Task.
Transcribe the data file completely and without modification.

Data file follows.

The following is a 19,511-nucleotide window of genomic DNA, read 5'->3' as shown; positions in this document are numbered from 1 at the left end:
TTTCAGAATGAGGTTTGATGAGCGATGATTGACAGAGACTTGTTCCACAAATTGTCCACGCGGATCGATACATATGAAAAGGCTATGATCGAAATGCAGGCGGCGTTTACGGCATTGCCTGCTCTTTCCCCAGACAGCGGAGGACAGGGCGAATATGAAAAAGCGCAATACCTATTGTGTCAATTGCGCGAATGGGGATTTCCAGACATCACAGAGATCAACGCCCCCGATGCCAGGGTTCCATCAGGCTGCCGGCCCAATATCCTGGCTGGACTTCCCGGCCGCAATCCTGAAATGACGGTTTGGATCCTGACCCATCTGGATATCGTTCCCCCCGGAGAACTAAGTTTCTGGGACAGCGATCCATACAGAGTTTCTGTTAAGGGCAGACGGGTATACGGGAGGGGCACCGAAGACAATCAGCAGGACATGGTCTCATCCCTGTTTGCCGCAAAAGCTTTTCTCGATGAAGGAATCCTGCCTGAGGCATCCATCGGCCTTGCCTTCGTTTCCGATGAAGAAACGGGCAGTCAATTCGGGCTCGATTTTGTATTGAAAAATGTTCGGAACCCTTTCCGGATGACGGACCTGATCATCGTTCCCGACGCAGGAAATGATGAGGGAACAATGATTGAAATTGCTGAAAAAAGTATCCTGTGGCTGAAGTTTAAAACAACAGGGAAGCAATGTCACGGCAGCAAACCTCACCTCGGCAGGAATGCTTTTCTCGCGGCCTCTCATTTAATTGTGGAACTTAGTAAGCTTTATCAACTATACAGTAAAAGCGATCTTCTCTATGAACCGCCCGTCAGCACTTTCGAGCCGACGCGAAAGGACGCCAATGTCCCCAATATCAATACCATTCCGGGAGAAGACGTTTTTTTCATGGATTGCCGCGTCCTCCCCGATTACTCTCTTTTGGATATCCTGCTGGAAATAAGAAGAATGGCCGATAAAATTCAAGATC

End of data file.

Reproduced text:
The following is a 19,511-nucleotide window of genomic DNA, read 5'->3' as shown; positions in this document are numbered from 1 at the left end:
TTTCAGAATGAGGTTTGATGAGCGATGATTGACAGAGACTTGTTCCACAAATTGTCCACGCGGATCGATACATATGAAAAGGCTATGATCGAAATGCAGGCGGCGTTTACGGCATTGCCTGCTCTTTCCCCAGACAGCGGAGGACAGGGCGAATATGAAAAAGCGCAATACCTATTGTGTCAATTGCGCGAATGGGGATTTCCAGACATCACAGAGATCAACGCCCCCGATGCCAGGGTTCCATCAGGCTGCCGGCCCAATATCCTGGCTGGACTTCCCGGCCGCAATCCTGAAATGACGGTTTGGATCCTGACCCATCTGGATATCGTTCCCCCCGGAGAACTAAGTTTCTGGGACAGCGATCCATACAGAGTTTCTGTTAAGGGCAGACGGGTATACGGGAGGGGCACCGAAGACAATCAGCAGGACATGGTCTCATCCCTGTTTGCCGCAAAAGCTTTTCTCGATGAAGGAATCCTGCCTGAGGCATCCATCGGCCTTGCCTTCGTTTCCGATGAAGAAACGGGCAGTCAATTCGGGCTCGATTTTGTATTGAAAAATGTTCGGAACCCTTTCCGGATGACGGACCTGATCATCGTTCCCGACGCAGGAAATGATGAGGGAACAATGATTGAAATTGCTGAAAAAAGTATCCTGTGGCTGAAGTTTAAAACAACAGGGAAGCAATGTCACGGCAGCAAACCTCACCTCGGCAGGAATGCTTTTCTCGCGGCCTCTCATTTAATTGTGGAACTTAGTAAGCTTTATCAACTATACAGTAAAAGCGATCTTCTCTATGAACCGCCCGTCAGCACTTTCGAGCCGACGCGAAAGGACGCCAATGTCCCCAATATCAATACCATTCCGGGAGAAGACGTTTTTTTCATGGATTGCCGCGTCCTCCCCGATTACTCTCTTTTGGATATCCTGCTGGAAATAAGAAGAATGGCCGATAAAATTCAAGATC